• Different technologies can be used to eliminate or mitigate the detrimental impact due to the presence of HSAS:

– Conventional thermal reclaiming on (MEA and DGA only)

– Neutralization with a strong base like K2CO3 or KOH

– Ion exchange resins

– Vacuum distillation

– Electro dialysis

• Selection of the most appropriate technology requires careful evaluation of operating conditions.

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TYPICAL CORROSION LOCATIONS

INLET SEPARATOR KO DRUM Sweet gas Sour gas ABSORBER REGENERATOR OR STRIPPER ACCUMULATOR REBOILER FLASH TANK L/R EXCHANGER COOLER CONDENSER FILTER FILTER LP Steam HC HC HC Rich Amine Lean Amine H2S, CO2

WET ACID GAS CORROSION

WET ACID GAS CORROSION

AMINE DEGRADATION CORROSION

AMINE DEGRADATION CORROSION

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BLISTERING CORROSION

Defined as the mechanical damage of a metal surface

due to its interaction with hydrogen.

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PITTING CORROSION

Very localized and aggressive corrosion. Destructive

penetration occurs rapidly and in relatively few spots.

Failures can occur in an unexpected way.

The presence of chloride anions can promote this type of

corrosion, especially in stagnant areas.

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CORROSION CAUSED BY HSAS

Example of uniform HSAS corrosion in bundle tubes of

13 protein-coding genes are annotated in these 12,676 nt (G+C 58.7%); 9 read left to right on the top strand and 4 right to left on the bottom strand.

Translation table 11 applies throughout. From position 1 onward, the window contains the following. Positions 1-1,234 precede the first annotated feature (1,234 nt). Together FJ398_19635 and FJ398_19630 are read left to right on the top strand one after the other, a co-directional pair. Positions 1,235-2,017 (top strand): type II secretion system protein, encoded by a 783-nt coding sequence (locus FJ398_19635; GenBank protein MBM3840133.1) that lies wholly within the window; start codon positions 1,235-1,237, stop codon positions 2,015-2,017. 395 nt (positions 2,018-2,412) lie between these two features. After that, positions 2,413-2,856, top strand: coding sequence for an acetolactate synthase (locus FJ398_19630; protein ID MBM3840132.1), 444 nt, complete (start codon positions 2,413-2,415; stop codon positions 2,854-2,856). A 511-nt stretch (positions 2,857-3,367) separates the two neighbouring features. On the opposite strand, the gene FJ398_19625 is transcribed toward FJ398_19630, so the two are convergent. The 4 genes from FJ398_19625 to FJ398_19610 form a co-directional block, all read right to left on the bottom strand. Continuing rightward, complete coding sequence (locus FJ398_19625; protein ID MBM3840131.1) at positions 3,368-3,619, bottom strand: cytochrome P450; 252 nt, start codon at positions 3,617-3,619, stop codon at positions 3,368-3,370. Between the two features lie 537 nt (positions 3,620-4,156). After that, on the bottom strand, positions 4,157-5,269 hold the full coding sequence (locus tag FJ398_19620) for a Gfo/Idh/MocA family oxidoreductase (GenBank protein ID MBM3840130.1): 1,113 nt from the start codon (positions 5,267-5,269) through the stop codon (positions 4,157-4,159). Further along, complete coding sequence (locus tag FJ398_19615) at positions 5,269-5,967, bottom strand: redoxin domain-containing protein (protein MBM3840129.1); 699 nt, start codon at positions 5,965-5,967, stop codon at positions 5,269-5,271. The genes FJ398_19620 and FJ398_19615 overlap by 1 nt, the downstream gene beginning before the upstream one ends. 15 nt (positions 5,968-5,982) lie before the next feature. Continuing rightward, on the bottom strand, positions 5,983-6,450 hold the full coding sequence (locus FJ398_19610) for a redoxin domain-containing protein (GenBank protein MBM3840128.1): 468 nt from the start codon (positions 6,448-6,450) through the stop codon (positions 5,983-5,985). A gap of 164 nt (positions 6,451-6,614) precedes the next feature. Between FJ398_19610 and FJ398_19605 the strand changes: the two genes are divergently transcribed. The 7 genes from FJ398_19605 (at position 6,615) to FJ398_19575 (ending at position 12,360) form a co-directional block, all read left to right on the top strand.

an amine exchanger.

Regenerator bottoms, reboiler and pipes are other

common places for this type of corrosion.

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VELOCITY ACCELERATED CORROSION

• The corrosion rate of the metal attack is increased if the velocity of the corrosive flow (amine solution in this case) is high. The

protective FeS layer can be removed leaving the bare metal exposed to further corrosion.

• If the concentration of the suspended solids in the amine solution is high, these corrosion effects can be aggravated.

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STEPS TO MITIGATE CORROSION IN GAS PLANTS

1.

Conduct complete survey of the Gas Plant process.

2.

Review historical analysis results and methodology.

3.

Review the most critical process parameters and

compare actual values to recommended KPI´s.

4.

Review current analysis program and KPI´s.

5.

Review feed contaminants and develop possible

mitigation options.

Prevent Rather Than Cure

Prevent Rather Than Cure

!

!

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STEPS TO MITIGATE CORROSION IN GAS PLANTS

6.

Review available corrosion monitoring records and

corrosion reports; corrosion history and failures.

7.

Review previous TAR inspection reports and deposit

analysis.

8.

Review metallurgies used in the unit, especially in most

exposed corrosion areas.

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TYPICAL METALLURGY FOR GAS PLANTS

Equipment metallurgy

Shells of CS material

Internals and tubes of SS

304 and 316 series most recommended

Vessels

CS common metallurgy choice.

Piping and Pumps

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BPC AMINE GAS TREATING MANAGEMENT PROGRAM

BPC

Amine Gas Treating Management Program

– Identifies and addresses specific gas plant and amine unit corrosion problems.